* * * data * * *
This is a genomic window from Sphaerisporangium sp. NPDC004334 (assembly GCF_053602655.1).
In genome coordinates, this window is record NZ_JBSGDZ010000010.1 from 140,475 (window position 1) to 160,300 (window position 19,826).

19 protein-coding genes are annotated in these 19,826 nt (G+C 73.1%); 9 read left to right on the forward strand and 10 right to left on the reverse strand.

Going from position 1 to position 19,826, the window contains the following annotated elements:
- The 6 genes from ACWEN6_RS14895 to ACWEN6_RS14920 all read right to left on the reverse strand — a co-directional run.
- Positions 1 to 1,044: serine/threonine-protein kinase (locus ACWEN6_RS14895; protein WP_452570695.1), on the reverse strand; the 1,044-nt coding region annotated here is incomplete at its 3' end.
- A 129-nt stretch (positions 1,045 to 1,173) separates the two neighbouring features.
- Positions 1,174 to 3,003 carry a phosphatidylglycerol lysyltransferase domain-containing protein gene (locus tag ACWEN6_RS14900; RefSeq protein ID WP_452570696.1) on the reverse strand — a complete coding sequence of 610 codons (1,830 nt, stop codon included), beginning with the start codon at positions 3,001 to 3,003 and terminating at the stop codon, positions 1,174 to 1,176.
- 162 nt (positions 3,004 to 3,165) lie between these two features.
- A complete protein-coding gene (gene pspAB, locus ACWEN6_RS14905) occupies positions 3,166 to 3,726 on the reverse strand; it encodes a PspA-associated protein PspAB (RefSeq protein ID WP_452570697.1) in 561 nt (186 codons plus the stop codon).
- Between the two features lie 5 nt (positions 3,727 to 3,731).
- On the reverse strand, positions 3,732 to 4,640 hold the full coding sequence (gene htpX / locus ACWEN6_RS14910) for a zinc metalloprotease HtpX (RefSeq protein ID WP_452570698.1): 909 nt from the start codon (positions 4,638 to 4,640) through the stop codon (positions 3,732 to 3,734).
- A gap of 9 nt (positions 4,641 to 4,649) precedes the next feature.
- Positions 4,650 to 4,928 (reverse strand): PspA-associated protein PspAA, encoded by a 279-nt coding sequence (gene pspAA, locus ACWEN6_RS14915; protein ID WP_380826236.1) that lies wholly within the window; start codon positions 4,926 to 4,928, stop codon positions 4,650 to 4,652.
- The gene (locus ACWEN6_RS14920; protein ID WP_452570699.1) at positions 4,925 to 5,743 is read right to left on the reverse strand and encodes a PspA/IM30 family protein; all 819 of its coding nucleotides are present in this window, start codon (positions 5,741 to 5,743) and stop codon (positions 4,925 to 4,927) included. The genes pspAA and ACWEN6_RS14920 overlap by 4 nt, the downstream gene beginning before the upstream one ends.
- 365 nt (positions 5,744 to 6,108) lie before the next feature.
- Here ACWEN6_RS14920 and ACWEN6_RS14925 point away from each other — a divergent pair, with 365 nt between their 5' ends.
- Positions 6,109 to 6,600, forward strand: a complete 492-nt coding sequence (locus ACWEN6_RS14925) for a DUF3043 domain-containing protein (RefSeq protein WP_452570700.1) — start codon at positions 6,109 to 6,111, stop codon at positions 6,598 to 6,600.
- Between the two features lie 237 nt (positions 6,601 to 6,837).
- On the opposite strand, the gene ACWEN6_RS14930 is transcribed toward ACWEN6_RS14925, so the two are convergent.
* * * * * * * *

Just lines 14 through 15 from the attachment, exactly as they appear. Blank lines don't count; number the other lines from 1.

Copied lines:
- Positions 4,650 to 4,928 (reverse strand): PspA-associated protein PspAA, encoded by a 279-nt coding sequence (gene pspAA, locus ACWEN6_RS14915; protein ID WP_380826236.1) that lies wholly within the window; start codon positions 4,926 to 4,928, stop codon positions 4,650 to 4,652.
- The gene (locus ACWEN6_RS14920; protein ID WP_452570699.1) at positions 4,925 to 5,743 is read right to left on the reverse strand and encodes a PspA/IM30 family protein; all 819 of its coding nucleotides are present in this window, start codon (positions 5,741 to 5,743) and stop codon (positions 4,925 to 4,927) included. The genes pspAA and ACWEN6_RS14920 overlap by 4 nt, the downstream gene beginning before the upstream one ends.